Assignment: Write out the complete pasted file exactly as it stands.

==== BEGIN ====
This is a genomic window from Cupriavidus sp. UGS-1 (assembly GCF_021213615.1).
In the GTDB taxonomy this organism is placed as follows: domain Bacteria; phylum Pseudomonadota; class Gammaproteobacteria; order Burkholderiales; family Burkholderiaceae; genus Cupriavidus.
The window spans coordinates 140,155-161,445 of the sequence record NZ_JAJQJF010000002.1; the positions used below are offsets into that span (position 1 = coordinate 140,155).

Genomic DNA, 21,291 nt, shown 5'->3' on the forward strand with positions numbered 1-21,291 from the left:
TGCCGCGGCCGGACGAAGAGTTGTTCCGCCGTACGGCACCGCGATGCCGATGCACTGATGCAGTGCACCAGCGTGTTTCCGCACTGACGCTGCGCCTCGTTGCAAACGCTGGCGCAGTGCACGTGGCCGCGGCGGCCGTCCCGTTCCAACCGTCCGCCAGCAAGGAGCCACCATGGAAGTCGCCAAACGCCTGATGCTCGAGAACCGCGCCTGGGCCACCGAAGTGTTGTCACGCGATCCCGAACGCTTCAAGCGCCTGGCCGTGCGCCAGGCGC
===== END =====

This is a genomic window from Cupriavidus sp. UGS-1 (assembly GCF_021213615.1).
In the GTDB taxonomy this organism is placed as follows: domain Bacteria; phylum Pseudomonadota; class Gammaproteobacteria; order Burkholderiales; family Burkholderiaceae; genus Cupriavidus.
The window spans coordinates 140,155-161,445 of the sequence record NZ_JAJQJF010000002.1; the positions used below are offsets into that span (position 1 = coordinate 140,155).

Genomic DNA, 21,291 nt, shown 5'->3' on the forward strand with positions numbered 1-21,291 from the left:
TGCCGCGGCCGGACGAAGAGTTGTTCCGCCGTACGGCACCGCGATGCCGATGCACTGATGCAGTGCACCAGCGTGTTTCCGCACTGACGCTGCGCCTCGTTGCAAACGCTGGCGCAGTGCACGTGGCCGCGGCGGCCGTCCCGTTCCAACCGTCCGCCAGCAAGGAGCCACCATGGAAGTCGCCAAACGCCTGATGCTCGAGAACCGCGCCTGGGCCACCGAAGTGTTGTCACGCGATCCCGAACGCTTCAAGCGCCTGGCCGTGCGCCAGGCGC